Nathan has a background in climate communications, journalism, and PR.
The fortunes of the critically endangered Myanmar snub-nosed monkey have received a boost after its habitat was declared a protected area by the Myanmar government.
The new protected area, the creation of which was supported by technical input from Fauna & Flora International (FFI), is home to the entire population – fewer than 330 individuals – of this distinctive-looking primate, which an FFI-led team discovered in 2010.
The high-altitude forests of the new protected area – known as Mount Imawbum National Park – are home to an array of spectacular species alongside the snub-nosed monkey, including the red panda, the takin (a Himalayan bovid threatened with extinction), and a number of charismatic pheasants. The site also harbours habitats dominated by oak, rhododendron and, at the highest altitudes, even alpine grassland. The habitat is also home to a diversity of rare plants including orchids targeted by collectors.
The snub-nosed monkey is known only to live in a small area of the eastern Himalayas on the Myanmar-China border and was first discovered by the FFI-led team at the site of the new protected area. The primary threat to the monkey and other wildlife in this area is forest clearance, and the roads built to facilitate logging, which divide and disrupt habitats. Poaching with wire or rope snares is another major cause of wildlife loss.
“This new protected area is a lifeline for the critically endangered snub-nosed monkey,” says Ngwe Lwin, the Northern Programme Manager for FFI in Myanmar. “Fauna & Flora International along with partners including Rainforest Trust and the Myanmar Forest Department have spent over four years consulting with local communities on the protection and management of this important area, and we are delighted to have achieved what is a milestone for conservation in Myanmar.”
The protected area will also help curb illegal wildlife trade, an issue of increasing international concern due to the coronavirus pandemic. “The new protected area will also help strengthen controls on illegal wildlife trade between Myanmar and China – especially timely given the growing belief that the Covid-19 virus may have emerged as a result of illegally traded wildlife,” says Ngwe Lwin. Protection and conservation efforts within the area will be aided by increased cooperation between law enforcement officials on the China-Myanmar border.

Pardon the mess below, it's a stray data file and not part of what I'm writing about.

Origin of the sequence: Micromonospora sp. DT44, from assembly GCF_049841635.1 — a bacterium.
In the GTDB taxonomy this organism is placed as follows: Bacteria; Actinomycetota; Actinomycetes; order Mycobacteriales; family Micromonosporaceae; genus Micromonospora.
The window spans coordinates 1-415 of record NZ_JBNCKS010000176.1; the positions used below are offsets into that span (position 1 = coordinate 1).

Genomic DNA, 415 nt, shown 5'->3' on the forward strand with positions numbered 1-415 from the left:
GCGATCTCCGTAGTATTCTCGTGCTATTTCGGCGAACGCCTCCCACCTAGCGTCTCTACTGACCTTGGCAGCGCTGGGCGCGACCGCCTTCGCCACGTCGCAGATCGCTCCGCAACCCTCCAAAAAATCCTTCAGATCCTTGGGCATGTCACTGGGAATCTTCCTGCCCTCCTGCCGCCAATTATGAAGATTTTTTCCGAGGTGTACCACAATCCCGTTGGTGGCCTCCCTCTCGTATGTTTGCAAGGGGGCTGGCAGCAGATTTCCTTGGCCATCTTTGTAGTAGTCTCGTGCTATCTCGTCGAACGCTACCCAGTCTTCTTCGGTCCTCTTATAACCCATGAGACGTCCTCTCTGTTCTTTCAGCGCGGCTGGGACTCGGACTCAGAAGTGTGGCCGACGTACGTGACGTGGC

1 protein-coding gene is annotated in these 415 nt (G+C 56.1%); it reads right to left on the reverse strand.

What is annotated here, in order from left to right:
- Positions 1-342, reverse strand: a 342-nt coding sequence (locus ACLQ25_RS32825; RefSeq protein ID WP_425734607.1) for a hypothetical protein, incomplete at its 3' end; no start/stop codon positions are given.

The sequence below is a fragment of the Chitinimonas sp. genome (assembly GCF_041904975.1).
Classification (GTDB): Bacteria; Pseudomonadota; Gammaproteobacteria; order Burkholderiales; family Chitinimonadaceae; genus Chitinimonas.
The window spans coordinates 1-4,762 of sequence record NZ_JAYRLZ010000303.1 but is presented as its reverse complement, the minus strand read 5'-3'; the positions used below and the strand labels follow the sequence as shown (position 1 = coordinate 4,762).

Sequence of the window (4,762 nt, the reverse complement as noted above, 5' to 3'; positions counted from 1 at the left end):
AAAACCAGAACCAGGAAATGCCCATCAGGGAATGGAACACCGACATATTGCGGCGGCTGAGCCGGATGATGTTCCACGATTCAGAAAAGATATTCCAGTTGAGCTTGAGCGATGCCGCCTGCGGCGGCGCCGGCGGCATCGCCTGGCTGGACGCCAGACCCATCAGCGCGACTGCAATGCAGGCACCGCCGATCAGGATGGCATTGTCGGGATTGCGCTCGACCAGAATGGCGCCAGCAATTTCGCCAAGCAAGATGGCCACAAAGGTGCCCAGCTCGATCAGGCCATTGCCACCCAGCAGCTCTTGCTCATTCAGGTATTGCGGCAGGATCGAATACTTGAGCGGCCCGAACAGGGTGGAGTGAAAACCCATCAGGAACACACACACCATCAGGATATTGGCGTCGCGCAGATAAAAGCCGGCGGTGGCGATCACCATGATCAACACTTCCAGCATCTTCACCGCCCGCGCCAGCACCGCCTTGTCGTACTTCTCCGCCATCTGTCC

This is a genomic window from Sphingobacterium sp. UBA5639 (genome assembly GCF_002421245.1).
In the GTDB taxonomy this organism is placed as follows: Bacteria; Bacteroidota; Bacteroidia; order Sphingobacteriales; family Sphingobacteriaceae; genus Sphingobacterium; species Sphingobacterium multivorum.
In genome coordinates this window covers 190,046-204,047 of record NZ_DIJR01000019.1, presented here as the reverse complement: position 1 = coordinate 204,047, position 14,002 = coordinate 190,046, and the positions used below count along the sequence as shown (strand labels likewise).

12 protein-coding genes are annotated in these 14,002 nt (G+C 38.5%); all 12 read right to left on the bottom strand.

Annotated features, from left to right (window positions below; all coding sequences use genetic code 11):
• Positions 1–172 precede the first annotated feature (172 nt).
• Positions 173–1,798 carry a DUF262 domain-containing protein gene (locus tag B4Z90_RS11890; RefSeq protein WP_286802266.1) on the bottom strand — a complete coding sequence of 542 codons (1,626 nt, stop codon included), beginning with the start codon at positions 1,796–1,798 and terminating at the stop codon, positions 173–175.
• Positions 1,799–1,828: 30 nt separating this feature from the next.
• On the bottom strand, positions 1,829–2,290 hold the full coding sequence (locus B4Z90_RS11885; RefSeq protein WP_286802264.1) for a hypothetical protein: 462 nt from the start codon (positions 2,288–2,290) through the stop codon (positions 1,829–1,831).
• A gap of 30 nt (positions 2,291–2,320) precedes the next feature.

The charismatic but secretive species is known locally as “monkey with an upturned face” for its upturned nose, which is a key characteristic of the five known snub-nosed monkey species, all of which inhabit south-western China and neighbouring countries including Vietnam. Locals say its distinctive nose causes it to sneeze during rain.
View to Mount Imawbum, Credit: Frank Momberg/FFI
This milestone for the country covers an official area of 386,176 acres (just over 1,500 square kilometres) of remote, high-altitude forest. The new protected area is home also to the charismatic red panda, an endangered species with fewer than 10,000 remaining in the wild.
“The designation of the area is just the first step. It is now imperative that the necessary resources are directed towards the area so we can ensure the long-term survival of the snub-nosed monkey and all of the endangered species that call this forest home,” says Mark Grindley, Country Director of FFI’s Myanmar Programme.
Other organisations that provided technical support and financial assistance for the creation of the new protected area, in addition to Rainforest Trust, include the Critical Ecosystems Partnership Fund* and Helmsley Charitable Trust.
The new protected area comes ahead of a decade dubbed the “Decade of Ecosystem Restoration” by the UN, with conservation groups calling for 30% of the Earth’s terrestrial and marine land to be designated as protected areas. It also coincides with the end of the Aichi Biodiversity Targets (2011-2020), one of the mechanisms of the global Convention on Biodiversity that set national targets for protected area coverage towards which this new park contributes.
*The Critical Ecosystem Partnership Fund is a joint initiative of l’Agence Française de Développement, Conservation International, the European Union, the Global Environment Facility, the Government of Japan and the World Bank. A fundamental goal is to ensure civil society is engaged in biodiversity conservation
Almost 8,000 species of fish, amphibian, reptile, mammal and bird are officially categorised as globally threatened, and over 9,600 tree species are in danger of extinction.